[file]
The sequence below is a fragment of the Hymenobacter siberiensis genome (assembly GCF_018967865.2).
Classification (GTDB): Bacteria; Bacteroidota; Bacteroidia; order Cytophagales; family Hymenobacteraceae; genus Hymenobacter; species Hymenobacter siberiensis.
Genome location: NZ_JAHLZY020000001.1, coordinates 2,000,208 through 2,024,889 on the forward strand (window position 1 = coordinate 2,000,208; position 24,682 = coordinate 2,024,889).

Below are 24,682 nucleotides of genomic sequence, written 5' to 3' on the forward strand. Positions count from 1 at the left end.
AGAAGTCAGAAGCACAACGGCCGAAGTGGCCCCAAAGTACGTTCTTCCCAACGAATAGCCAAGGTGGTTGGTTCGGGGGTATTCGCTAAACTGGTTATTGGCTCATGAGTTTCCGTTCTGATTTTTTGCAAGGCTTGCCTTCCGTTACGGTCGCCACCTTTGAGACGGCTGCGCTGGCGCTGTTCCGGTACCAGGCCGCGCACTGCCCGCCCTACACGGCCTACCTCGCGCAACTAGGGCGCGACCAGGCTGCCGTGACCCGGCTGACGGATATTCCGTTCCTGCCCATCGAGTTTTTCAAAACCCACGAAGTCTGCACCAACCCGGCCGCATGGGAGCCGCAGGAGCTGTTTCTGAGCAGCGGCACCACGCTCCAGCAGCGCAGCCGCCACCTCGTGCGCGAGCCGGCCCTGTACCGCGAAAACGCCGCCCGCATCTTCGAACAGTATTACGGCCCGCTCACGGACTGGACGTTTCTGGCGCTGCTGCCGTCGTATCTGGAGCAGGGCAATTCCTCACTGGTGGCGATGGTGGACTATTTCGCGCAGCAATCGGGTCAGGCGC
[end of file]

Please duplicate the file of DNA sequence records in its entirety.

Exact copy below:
The sequence below is a fragment of the Hymenobacter siberiensis genome (assembly GCF_018967865.2).
Classification (GTDB): Bacteria; Bacteroidota; Bacteroidia; order Cytophagales; family Hymenobacteraceae; genus Hymenobacter; species Hymenobacter siberiensis.
Genome location: NZ_JAHLZY020000001.1, coordinates 2,000,208 through 2,024,889 on the forward strand (window position 1 = coordinate 2,000,208; position 24,682 = coordinate 2,024,889).

Below are 24,682 nucleotides of genomic sequence, written 5' to 3' on the forward strand. Positions count from 1 at the left end.
AGAAGTCAGAAGCACAACGGCCGAAGTGGCCCCAAAGTACGTTCTTCCCAACGAATAGCCAAGGTGGTTGGTTCGGGGGTATTCGCTAAACTGGTTATTGGCTCATGAGTTTCCGTTCTGATTTTTTGCAAGGCTTGCCTTCCGTTACGGTCGCCACCTTTGAGACGGCTGCGCTGGCGCTGTTCCGGTACCAGGCCGCGCACTGCCCGCCCTACACGGCCTACCTCGCGCAACTAGGGCGCGACCAGGCTGCCGTGACCCGGCTGACGGATATTCCGTTCCTGCCCATCGAGTTTTTCAAAACCCACGAAGTCTGCACCAACCCGGCCGCATGGGAGCCGCAGGAGCTGTTTCTGAGCAGCGGCACCACGCTCCAGCAGCGCAGCCGCCACCTCGTGCGCGAGCCGGCCCTGTACCGCGAAAACGCCGCCCGCATCTTCGAACAGTATTACGGCCCGCTCACGGACTGGACGTTTCTGGCGCTGCTGCCGTCGTATCTGGAGCAGGGCAATTCCTCACTGGTGGCGATGGTGGACTATTTCGCGCAGCAATCGGGTCAGGCGC